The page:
Demolition Day

Photo by R. Ragu

The Admiralty House, one of Chennai's few remaining fine old buildings, is being demolished. From The Hindu:
CHENNAI: The demolition of the Government House here, the oldest building on the Government Estate, has begun.

On Monday, workers were breaking the roof of the heritage building, commonly known as the Admiralty House, with giant hammers. The demolition will be completed in 40 days, according to an official of the Public Works Department, the custodian of the Estate properties. Some other buildings on the Estate will also be demolished, including the old MLAs’ quarters. The official says that as the buildings are vacated, they will be pulled down. The department hopes to complete the demolition of all the identified buildings by the end of next month.

The exercise is being carried out to facilitate the execution of the Rs. 200-crore Assembly complex project.

The government has selected a German-based architectural firm for the Assembly project. As per the present proposals, there will be two blocks – one housing the Assembly complex and offices of the Chief Minister and Ministers and the other accommodating offices of various government departments. While the first block will have ground and six floors, the second is likely to be a high-rise building, having a maximum of 20 floors. The government is planning to commence the construction of the proposed Assembly complex by September.

Till recently, the Government House building was occupied by the different wings of the Police department such as Crime Branch-Criminal Investigation Department (CB-CID) wing, the Economic Offences wing and Narcotics Intelligence Bureau-CID. The wings have been shifted to different places in the city. In the mid-1990s, the building, as a makeshift arrangement, even served as the headquarters of the Police department when the government undertook renovation of the DGP office building on the Marina, which is yet another heritage landmark. Till Independence, the Government House was the residence of Governors. For sometime, it also functioned as the MLAs’ hostel.

S. Muthiah, historian, wrote about the importance of the heritage monument on several occasions in The Hindu. In his column on October 29 last year, he wrote that after the French left the Fort St. George’s buildings in a shambles, Governor Thomas Saunders of the British East India Company in 1752 rented a house belonging to the wealthy Mrs. Antonia de Madeiros just across the Island from the Fort. On August 28, 1753 the Government of Madras bought the house for 3500 pagodas to serve as the Governor’s garden house. Only in 1947 did the Governor’s residence move to the present location in Guindy – Raj Bhavan.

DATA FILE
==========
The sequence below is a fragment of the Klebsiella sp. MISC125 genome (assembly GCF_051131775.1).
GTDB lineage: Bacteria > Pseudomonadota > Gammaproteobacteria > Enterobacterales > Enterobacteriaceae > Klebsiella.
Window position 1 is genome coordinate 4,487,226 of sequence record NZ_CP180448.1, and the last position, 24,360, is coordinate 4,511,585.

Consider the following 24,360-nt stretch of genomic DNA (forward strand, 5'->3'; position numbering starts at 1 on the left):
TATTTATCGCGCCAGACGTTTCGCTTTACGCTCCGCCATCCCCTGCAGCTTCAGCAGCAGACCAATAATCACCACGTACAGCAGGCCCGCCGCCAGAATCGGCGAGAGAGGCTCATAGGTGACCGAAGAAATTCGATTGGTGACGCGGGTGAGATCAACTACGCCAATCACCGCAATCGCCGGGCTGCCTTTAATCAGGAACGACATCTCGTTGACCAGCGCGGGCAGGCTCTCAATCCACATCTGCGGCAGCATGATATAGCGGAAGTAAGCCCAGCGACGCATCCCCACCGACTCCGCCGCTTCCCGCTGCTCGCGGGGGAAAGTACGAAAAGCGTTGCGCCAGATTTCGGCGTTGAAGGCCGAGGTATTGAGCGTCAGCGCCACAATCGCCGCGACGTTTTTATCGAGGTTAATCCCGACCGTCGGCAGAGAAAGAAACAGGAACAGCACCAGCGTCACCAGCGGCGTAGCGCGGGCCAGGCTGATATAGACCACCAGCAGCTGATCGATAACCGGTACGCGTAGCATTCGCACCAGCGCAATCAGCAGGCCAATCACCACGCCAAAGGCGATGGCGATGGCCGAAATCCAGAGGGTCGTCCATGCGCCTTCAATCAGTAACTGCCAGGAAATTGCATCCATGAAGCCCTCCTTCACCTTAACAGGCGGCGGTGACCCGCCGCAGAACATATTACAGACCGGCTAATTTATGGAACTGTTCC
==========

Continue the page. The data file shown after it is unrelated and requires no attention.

Goodness gracious, it's my blog's birthday again. The fifth. Happy blogday to me.

And thank you, those who still come around and take a look once in a while.

More Climbing

Jillu Madrasi told me about this YouTube video, about a man who has invented a better way to climb a coconut tree. Wonderfully simple, effective technology:

The Sun

April is National Poetry Month, and every year Knopf sends me a poem a day during April. (Though it's a bit late, they'll send you one too, if you send a blank email to: They'll keep you on the list for next year, too.)

I received the most wonderful poem yesterday, by Dan Chiasson, from his book Natural History:
The Sun

There is one mind in all of us, one soul,
who parches the soil in some nations

but in others hides perpetually behind a veil;
he spills light everywhere, here he spilled

some on my tie, but it dried before dinner ended.
He is in charge of darkness also, also

in charge of crime, in charge of the imagination.
People fucking flick him off and on,

off and on, with their eyelids as they ascertain
with their eyes their love's sincerity.

He makes the stars disappear, but he makes
small stars everywhere, on the hoods of cars,

in the compound eyes of skyscrapers or in the eyes
of sighing lovers bored with one another.

Onto the surface of the world he stamps
all plants and animals. They are not gods

but he made us worshippers of every
bramble toad, black chive, we find.

In Idaho there is a desert cricket that makes
a clocklike tick-tick when he flies, but he

is not a god. The only god is the sun,
our mind—master of all crickets and clocks.